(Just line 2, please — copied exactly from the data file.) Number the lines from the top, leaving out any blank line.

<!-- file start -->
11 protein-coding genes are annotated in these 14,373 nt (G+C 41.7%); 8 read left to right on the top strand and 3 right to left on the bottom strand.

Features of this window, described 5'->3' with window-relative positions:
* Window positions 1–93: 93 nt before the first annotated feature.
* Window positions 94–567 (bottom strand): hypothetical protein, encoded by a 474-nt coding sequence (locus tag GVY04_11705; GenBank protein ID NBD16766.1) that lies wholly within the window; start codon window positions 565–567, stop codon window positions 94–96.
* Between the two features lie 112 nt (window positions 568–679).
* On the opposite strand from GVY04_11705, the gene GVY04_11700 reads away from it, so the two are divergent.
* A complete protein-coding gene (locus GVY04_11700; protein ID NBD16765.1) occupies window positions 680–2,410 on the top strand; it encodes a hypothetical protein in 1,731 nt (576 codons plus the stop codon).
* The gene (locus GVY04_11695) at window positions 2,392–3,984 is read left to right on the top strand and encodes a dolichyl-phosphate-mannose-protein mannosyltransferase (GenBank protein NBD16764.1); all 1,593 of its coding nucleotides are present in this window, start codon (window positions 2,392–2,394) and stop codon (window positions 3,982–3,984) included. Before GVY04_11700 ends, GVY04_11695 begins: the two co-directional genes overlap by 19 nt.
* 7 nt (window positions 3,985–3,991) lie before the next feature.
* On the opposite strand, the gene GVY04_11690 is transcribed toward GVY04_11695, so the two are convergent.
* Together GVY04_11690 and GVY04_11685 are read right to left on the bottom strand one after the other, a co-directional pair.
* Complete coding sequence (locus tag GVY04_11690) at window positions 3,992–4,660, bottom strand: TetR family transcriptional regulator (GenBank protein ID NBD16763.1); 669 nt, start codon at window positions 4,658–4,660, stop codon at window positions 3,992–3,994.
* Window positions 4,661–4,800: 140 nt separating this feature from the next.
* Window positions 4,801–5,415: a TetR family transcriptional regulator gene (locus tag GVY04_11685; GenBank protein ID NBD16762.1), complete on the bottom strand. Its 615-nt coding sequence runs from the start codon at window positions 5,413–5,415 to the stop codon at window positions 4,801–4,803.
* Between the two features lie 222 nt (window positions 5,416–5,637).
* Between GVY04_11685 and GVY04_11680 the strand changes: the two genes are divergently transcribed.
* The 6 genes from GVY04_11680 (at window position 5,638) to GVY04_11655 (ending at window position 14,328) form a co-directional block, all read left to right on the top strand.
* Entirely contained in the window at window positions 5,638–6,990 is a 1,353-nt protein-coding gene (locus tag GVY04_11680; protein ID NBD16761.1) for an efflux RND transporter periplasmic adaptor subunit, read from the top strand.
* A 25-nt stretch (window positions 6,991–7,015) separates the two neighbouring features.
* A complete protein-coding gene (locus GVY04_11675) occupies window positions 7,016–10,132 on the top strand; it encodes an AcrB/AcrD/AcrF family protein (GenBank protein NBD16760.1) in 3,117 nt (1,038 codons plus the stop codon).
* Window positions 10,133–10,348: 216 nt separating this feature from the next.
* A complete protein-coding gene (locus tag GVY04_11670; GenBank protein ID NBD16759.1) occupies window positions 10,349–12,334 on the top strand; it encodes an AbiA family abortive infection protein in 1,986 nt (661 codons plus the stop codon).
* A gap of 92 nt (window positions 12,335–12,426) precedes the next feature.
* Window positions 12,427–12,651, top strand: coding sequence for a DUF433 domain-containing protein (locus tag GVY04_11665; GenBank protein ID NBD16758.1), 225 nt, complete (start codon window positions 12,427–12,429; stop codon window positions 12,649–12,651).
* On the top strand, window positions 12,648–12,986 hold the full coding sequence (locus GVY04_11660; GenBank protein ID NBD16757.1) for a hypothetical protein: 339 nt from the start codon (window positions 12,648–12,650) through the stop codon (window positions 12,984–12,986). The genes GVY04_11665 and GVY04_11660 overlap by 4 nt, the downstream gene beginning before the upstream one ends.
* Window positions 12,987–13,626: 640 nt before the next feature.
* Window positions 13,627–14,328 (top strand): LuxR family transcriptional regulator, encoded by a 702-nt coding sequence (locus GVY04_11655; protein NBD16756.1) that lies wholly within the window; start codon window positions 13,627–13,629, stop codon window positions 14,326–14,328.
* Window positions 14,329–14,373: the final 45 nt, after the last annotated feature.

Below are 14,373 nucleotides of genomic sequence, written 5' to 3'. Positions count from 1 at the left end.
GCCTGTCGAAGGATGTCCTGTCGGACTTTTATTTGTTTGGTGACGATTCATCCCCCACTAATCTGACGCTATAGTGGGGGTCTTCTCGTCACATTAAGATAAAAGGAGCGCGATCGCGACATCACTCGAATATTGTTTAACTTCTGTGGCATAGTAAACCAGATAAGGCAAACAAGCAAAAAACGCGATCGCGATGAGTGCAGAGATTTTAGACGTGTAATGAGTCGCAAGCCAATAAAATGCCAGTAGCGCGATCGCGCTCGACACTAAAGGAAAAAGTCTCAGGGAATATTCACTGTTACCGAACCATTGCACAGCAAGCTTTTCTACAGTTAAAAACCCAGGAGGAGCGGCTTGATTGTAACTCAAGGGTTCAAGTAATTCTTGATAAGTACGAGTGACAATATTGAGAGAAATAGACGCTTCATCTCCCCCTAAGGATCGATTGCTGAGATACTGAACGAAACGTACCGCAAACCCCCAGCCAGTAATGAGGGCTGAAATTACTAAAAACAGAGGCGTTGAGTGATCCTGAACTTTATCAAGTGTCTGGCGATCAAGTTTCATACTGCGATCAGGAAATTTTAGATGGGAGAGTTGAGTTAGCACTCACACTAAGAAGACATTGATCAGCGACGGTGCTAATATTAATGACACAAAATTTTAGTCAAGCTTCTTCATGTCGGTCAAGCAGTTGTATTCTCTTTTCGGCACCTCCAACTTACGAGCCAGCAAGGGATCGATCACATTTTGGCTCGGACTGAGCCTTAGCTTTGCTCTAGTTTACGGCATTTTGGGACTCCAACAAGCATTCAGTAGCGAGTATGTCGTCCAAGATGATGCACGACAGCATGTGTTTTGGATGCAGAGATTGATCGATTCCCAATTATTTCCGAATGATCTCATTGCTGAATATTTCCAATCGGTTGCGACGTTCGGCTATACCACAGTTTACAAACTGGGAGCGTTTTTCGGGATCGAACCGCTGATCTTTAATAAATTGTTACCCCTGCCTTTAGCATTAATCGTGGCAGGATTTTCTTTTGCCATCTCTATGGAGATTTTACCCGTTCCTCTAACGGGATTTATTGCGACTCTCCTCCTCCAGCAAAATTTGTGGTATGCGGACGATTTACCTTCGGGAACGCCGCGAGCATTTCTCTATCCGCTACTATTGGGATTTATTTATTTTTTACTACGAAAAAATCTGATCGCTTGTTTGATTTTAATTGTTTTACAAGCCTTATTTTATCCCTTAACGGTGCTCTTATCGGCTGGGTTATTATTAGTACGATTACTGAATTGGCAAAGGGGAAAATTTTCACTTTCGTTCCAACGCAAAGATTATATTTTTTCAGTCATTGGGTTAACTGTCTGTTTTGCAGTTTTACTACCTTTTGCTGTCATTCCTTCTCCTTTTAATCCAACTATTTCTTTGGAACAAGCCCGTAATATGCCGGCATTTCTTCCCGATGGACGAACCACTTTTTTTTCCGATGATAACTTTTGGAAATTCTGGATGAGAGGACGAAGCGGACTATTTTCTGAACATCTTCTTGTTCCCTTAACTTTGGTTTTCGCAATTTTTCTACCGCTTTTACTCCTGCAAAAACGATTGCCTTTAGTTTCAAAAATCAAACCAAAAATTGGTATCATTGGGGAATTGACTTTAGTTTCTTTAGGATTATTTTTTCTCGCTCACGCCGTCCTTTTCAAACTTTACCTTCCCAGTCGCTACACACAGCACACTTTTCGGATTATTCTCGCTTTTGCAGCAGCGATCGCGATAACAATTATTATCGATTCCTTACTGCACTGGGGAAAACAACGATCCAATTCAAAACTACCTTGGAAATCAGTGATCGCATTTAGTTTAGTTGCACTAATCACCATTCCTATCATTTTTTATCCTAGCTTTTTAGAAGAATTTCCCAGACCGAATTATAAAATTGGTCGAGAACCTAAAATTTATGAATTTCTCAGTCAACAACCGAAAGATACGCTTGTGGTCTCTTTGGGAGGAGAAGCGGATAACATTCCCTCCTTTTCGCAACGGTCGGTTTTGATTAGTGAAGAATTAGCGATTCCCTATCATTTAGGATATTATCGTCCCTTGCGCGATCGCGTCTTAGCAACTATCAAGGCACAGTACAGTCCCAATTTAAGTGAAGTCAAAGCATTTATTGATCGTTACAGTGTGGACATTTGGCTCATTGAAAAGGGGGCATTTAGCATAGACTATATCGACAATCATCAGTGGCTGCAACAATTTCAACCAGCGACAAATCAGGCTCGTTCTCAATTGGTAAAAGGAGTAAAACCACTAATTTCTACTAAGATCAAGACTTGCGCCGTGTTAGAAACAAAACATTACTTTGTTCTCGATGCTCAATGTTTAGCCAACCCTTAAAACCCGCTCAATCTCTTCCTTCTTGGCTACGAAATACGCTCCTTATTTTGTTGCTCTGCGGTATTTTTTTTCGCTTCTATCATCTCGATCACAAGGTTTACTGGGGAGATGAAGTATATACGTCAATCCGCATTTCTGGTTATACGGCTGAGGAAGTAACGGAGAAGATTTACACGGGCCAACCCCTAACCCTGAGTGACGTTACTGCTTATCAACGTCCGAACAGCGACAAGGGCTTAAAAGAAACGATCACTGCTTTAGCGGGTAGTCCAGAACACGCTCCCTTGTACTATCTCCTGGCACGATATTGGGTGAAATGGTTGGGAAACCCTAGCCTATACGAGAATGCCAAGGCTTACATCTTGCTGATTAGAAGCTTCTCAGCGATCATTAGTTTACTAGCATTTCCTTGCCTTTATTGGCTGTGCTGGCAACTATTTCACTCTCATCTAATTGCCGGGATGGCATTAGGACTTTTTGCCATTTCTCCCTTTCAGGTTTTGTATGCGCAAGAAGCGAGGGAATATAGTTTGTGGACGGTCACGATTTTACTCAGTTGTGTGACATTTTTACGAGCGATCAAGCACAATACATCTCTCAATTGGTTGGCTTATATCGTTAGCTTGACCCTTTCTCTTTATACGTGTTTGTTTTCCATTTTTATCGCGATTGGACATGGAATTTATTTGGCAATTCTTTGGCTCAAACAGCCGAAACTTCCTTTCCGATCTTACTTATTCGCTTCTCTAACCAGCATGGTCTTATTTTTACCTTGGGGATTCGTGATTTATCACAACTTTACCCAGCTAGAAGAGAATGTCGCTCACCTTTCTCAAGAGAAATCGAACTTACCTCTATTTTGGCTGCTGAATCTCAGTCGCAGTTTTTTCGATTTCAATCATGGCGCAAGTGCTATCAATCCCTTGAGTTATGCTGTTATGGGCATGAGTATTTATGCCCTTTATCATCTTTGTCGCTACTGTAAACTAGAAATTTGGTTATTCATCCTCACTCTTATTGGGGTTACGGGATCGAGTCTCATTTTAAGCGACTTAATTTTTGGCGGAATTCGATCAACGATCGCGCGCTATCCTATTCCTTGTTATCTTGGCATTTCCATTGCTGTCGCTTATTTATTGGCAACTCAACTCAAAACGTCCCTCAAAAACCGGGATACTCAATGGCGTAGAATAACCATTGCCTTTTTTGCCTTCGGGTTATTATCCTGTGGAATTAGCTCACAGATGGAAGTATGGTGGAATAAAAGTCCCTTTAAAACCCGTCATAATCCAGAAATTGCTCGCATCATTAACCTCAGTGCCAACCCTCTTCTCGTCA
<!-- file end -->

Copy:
Features of this window, described 5'->3' with window-relative positions: